Third - 1981 Ghost Girl takes Manhattan - The best of the three as it takes the already known Jennifer Maloy - Ghost Girl, and makes this her first appearance in the WC universe over her future appearance. It also brings in two other known characters that she interacts with and the weaving of the characters is what WC is all about.

Not much to write home about, but for a whole series fan anything new is welcome.

The only negative I have with the book is its size. Originally over 400 pages it was a normal sized novel, this edition is a softback hardback sized book approaching 500. I find it bulky and unwieldy and unless there is a binding/printing reason think the size increase is a minus.

But other than that, for new readers the place to start, for old worth a reread plus the added bonus of 3 new ace exploits to read about. And how this has not been picked up for television/film development is beyond me, if Heroes was so popular this could not but succeed.
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on 26 January 2015
I was in an unsettled mood, unable to finish a book when I found Wild Card. A wonderful weaving tapestry of life as it might have been - just like the Bayeux Tapestry was woven by many haynds, these stories come together with 20th century references that kept me engrossed.
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on 15 December 2012
I remember read this when it first came out. I was impressed by it though some of it went over my head. No I am even more impressed by how credible the world building is. There are plenty of humorous elements like the fake articles by the likes of Tom Wolfe and Hunter S Thompson.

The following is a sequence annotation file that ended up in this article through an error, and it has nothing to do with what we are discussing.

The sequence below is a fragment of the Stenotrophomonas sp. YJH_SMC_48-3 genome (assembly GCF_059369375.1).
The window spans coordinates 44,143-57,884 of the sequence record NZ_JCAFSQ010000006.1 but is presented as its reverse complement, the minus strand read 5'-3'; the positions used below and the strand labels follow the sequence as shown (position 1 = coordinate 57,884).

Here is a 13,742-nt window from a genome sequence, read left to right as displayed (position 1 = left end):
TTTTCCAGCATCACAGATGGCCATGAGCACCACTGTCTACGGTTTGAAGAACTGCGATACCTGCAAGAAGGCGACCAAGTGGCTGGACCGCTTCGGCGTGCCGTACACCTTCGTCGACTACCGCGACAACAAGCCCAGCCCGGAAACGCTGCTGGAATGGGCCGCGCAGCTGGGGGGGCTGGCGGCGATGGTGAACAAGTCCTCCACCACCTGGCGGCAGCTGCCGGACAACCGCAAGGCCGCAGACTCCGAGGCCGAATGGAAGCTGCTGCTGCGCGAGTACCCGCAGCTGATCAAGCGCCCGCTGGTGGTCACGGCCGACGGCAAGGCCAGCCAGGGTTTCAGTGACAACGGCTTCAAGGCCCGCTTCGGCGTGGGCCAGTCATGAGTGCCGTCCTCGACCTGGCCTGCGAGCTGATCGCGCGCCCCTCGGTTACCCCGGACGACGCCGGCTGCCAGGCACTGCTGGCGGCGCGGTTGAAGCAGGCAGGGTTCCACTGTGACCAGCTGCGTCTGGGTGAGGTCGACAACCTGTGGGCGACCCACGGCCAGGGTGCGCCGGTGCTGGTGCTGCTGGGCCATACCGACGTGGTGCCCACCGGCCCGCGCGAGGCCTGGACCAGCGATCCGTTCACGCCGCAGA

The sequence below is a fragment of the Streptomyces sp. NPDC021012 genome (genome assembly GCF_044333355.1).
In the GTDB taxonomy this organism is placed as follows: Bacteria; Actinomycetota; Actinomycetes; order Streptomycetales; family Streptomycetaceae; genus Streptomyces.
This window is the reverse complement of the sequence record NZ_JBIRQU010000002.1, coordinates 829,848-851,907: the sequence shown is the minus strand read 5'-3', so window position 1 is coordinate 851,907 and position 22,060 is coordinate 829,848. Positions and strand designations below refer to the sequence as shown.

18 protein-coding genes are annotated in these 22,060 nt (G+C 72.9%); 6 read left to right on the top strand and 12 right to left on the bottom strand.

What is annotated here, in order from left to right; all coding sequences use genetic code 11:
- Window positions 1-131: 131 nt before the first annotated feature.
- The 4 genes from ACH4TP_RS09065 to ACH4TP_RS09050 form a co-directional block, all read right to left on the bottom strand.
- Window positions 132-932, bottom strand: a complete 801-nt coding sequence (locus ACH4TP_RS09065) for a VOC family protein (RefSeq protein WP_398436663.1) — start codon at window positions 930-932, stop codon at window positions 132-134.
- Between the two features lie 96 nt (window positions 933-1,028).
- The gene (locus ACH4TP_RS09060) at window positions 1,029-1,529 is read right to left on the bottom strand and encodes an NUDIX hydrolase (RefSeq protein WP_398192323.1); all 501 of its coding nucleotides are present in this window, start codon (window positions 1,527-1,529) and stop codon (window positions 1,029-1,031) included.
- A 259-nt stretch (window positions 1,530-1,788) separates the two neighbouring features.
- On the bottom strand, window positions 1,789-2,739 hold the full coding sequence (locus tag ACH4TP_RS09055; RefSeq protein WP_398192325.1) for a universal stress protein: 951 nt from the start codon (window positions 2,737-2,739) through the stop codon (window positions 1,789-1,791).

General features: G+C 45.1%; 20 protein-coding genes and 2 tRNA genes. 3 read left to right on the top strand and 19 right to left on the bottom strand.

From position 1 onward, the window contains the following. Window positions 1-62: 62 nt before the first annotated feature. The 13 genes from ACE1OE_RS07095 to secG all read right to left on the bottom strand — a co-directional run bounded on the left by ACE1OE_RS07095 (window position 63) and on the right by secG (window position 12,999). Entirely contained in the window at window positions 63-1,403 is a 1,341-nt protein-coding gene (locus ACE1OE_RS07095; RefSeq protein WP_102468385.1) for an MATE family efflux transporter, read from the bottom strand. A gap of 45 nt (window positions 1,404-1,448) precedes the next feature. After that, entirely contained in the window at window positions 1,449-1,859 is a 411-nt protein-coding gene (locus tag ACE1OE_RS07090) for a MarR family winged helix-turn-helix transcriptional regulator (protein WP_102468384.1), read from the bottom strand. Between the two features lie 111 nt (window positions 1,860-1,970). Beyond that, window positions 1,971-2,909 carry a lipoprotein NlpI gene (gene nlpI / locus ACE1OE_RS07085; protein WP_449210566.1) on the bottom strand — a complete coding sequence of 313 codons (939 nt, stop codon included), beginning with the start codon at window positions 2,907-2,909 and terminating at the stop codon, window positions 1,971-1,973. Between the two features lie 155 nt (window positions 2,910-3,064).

Most of this book is concerned with world building and setting the scene for further volumes. Compared to actual comics it is much more realistic and consistent.

Virtually all of the stories work though some especially towards the end of the book are a little prosaic.

I really enjoyed it and for once the reality was better than the memory.
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on 13 June 2013
I had heard of the multi-volume collection that is Wild Cards but never really them.
For all that they are written by multiple authors these are consistent and well presented vision into an alternative Earth.
Super powers and super freaks combine with the 'naturals' to bring sometimes sad, sometimes uplifting, sometimes very adult but always engaging and enthralling stories.
Very impressed. Leaves you wanting more. Looking forward to reading the 20+ other volumes.
***Be warned, contains very mature themes.***
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on 16 July 2013
I first read this as a battered paperback more than twenty years ago. It's been in and out of print ever since, with the most recent edition being a quite nice trade paperback with three extra stories, which (as a cheapskate) I was loathe to pay top dollar for.
Very pleased to see this edition, at a decent price, which has the new content. Well worth picking up, even if you've the originals just for the new material.